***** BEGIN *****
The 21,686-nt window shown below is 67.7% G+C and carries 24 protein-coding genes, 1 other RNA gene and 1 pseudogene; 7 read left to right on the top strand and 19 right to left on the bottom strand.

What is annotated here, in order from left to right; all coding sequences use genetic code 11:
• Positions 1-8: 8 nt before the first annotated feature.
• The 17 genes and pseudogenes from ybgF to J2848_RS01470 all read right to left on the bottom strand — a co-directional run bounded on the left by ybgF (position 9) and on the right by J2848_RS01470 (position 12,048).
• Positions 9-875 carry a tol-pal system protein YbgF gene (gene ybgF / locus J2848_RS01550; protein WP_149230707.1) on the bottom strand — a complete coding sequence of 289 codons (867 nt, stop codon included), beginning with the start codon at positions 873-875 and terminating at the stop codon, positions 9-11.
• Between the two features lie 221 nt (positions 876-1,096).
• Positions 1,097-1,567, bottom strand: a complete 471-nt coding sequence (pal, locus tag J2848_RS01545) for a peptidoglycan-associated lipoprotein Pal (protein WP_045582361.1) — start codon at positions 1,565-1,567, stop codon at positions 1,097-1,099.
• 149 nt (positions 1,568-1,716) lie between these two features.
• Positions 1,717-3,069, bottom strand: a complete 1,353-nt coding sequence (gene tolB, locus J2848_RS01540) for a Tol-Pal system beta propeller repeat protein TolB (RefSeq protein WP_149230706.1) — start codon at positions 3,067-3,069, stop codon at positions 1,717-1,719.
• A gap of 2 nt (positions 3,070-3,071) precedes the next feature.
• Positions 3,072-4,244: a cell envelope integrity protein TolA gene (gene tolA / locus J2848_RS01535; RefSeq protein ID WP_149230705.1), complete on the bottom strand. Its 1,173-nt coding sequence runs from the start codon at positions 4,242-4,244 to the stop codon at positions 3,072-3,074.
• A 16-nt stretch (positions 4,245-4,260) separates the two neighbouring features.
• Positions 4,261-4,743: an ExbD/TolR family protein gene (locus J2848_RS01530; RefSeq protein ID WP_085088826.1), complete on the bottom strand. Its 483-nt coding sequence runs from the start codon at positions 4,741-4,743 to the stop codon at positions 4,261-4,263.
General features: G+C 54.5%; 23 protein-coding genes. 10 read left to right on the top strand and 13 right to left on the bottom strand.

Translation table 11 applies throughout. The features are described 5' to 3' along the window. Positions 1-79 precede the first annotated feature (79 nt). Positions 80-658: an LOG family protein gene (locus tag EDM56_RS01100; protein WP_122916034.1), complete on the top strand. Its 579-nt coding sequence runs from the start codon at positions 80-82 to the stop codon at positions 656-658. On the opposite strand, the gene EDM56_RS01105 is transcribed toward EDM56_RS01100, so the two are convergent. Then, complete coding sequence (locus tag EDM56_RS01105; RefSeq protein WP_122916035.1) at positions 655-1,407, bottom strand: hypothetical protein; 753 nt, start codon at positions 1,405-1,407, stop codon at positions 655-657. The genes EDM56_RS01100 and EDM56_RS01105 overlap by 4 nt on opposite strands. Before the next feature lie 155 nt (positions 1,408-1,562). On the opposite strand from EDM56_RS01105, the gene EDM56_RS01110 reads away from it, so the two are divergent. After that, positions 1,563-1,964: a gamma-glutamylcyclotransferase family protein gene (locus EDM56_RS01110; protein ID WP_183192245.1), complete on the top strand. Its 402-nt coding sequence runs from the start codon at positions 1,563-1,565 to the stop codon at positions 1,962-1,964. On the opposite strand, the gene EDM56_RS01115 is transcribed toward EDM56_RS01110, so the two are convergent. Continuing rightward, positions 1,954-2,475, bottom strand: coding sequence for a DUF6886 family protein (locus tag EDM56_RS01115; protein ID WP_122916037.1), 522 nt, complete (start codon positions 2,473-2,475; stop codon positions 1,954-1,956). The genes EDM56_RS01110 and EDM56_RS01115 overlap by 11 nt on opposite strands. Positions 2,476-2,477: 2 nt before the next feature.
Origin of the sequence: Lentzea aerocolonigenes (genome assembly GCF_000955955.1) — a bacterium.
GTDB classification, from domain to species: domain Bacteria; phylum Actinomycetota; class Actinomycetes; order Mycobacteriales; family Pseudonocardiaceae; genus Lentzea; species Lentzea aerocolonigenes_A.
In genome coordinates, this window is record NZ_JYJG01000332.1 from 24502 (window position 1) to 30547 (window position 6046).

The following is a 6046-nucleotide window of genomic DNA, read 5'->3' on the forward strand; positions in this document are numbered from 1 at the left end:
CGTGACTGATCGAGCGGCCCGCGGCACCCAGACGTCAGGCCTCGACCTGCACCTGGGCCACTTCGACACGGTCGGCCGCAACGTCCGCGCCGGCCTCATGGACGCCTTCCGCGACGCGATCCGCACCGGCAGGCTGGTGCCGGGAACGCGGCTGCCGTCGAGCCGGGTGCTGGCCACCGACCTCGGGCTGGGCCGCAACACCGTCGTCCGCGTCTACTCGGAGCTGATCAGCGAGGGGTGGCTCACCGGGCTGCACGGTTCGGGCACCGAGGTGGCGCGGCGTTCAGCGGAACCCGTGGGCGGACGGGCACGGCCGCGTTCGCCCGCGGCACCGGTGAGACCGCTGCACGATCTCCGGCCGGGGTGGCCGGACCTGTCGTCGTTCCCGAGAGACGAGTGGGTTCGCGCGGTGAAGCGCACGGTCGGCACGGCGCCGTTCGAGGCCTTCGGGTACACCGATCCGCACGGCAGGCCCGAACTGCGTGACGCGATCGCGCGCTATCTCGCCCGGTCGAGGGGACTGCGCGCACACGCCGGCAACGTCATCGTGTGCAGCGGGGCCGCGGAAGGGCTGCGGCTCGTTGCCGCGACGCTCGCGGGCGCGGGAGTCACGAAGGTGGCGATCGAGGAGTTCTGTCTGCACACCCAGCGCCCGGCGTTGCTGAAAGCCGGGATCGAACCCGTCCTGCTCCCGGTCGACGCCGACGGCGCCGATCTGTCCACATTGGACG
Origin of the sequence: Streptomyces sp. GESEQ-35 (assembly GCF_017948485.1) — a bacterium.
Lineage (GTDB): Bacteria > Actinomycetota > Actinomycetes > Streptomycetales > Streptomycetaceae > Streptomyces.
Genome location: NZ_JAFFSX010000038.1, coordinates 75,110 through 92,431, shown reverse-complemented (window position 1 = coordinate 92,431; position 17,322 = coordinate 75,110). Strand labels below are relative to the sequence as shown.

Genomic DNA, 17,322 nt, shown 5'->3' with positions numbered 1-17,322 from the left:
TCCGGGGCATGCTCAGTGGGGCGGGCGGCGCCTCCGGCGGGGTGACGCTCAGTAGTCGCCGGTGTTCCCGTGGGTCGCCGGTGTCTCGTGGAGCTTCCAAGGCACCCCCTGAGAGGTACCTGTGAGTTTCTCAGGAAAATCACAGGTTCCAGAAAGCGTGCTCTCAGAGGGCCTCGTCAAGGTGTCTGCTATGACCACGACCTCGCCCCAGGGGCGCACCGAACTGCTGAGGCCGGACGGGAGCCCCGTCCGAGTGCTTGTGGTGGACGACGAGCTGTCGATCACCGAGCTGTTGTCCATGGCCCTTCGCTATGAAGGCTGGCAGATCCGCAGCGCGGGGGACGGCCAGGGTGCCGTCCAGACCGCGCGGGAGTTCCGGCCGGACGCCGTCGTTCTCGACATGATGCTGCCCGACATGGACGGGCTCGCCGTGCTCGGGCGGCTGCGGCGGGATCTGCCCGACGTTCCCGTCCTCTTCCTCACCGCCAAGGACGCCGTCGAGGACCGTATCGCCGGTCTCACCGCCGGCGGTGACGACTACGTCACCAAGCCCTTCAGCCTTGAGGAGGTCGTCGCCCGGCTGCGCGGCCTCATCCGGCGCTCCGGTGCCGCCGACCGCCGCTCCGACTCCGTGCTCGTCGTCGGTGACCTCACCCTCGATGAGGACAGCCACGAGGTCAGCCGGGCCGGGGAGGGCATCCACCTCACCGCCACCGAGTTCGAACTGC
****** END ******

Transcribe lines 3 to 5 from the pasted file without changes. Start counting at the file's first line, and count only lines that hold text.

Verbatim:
• Positions 1-8: 8 nt before the first annotated feature.
• The 17 genes and pseudogenes from ybgF to J2848_RS01470 all read right to left on the bottom strand — a co-directional run bounded on the left by ybgF (position 9) and on the right by J2848_RS01470 (position 12,048).
• Positions 9-875 carry a tol-pal system protein YbgF gene (gene ybgF / locus J2848_RS01550; protein WP_149230707.1) on the bottom strand — a complete coding sequence of 289 codons (867 nt, stop codon included), beginning with the start codon at positions 873-875 and terminating at the stop codon, positions 9-11.